The Pakistan board has expressed its disappointment at not having a domestic team invited to participate in the 2010 Champions League Twenty20 in South Africa. This appears to be a u-turn on an earlier stance it had taken, when in the aftermath of the IPL snub to Pakistan players, Ijaz Butt, the PCB chairman, had ruled out the participation of any Pakistan team in the Champions League. That, says the chairman however, was not what he had said at the time.
"Those comments of mine were about the IPL and our participation in that event and not at all about the Champions League," Butt told Cricinfo. "I had said our players would not be in the IPL because of what had happened at the auction. I did not say that our domestic teams would not go to the Champions League. Why would I deprive them of that opportunity? My comments were misinterpreted."
Nevertheless, the confusion means that Sialkot Stallions, Pakistan's domestic Twenty20 champions five years running now, will again miss out on the most lucrative global club tournament in cricket. Sialkot, which won the RBS Twenty20 in March this year, could potentially include Pakistan players such as Shoaib Malik, Mohammad Asif, Rana Naved-ul-Hasan, Abdur Rehman and Abdul Razzaq. They were invited to take part in what would have been the inaugural Champions League at the end of 2008 but the terror attacks on Mumbai in November that year forced a postponement to 2009. By that time, relations between India and Pakistan having deteriorated, no team was invited from Pakistan.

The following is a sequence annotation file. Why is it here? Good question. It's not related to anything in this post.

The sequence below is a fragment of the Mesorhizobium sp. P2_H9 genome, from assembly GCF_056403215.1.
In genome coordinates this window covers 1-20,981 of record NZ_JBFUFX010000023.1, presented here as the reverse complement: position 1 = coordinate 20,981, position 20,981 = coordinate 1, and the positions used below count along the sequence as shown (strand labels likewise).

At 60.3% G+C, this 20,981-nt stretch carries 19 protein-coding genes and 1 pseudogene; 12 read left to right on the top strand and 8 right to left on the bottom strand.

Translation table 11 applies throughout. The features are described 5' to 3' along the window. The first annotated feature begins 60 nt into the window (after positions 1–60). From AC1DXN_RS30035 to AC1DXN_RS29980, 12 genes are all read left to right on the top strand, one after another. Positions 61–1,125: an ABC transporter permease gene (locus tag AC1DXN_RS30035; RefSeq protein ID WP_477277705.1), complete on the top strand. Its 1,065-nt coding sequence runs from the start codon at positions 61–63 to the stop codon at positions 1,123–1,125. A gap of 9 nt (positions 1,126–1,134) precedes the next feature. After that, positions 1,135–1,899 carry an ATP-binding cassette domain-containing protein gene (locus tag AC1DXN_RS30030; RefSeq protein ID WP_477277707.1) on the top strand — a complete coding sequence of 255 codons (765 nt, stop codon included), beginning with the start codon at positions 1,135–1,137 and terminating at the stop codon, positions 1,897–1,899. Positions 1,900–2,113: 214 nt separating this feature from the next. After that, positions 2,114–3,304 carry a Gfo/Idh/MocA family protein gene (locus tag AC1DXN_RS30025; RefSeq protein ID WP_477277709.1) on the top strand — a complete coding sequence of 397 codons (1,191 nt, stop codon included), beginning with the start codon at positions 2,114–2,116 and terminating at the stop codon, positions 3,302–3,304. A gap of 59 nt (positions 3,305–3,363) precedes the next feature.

"Nobody has invited us this year and that is disappointing," Butt said. "We asked them about it and we received no reply at all. We will take up this issue with the ICC. After all, why are we being discriminated against like this? Clubs from so many other countries are invited and our Sialkot side has done so well over the last few years."
A Champions League official, however, told Cricinfo that no Pakistan team had been considered for the 2010 tournament after Butt's statements in February. "Mr Butt had formally announced and communicated in February that no Pakistani team would be permitted to compete in the 2010 CLT20, and as Mr Butt is the Chairman of the PCB, the Governing Council of CLT20 could not and did not consider any invitations to Pakistani teams," the official told Cricinfo. "Unfortunately, due to the announcement by Mr Butt, it is now clearly too late to even consider the addition of Pakistani teams to the 2010 CLT20."
Gerald Majola, chief executive of Cricket South Africa, one if the founding members of the Champions League, also said it was too late to include a Pakistan team. "I don't think the PCB approached us," he told Cricinfo. "If that was the case we would've known earlier. Unfortunately it too late now, things have been finalised so there can be no question of sending an invite."
However, whether or not the league was ever considering inviting a team from Pakistan is open to question. Another tournament official told Cricinfo that "the plan was always to invite the same make-up of teams as 2009, with the understanding that if English teams were unavailable, the field would be reduced to 10 teams.
"To my knowledge PCB made no approaches to be included in this year's CLT20," he said. "There won't be any late invitations issued. The match schedule is being drafted at the moment and venues being finalised, so we're advanced in our planning."
That means Shahid Afridi, who helped South Australia qualify, could be Pakistan's only representative in the tournament this time round, although his national responsibilities until September 22 makes his participation uncertain as well. The number of teams taking part was reduced to ten this year (from 12) after the ECB said its sides could not take part because of a clash of dates with the end of the English domestic season. Other than Bangladesh and England this year, teams from all Test-playing countries participate in the tournament. The tournament is run jointly by the cricket boards of Australia, India and South Africa.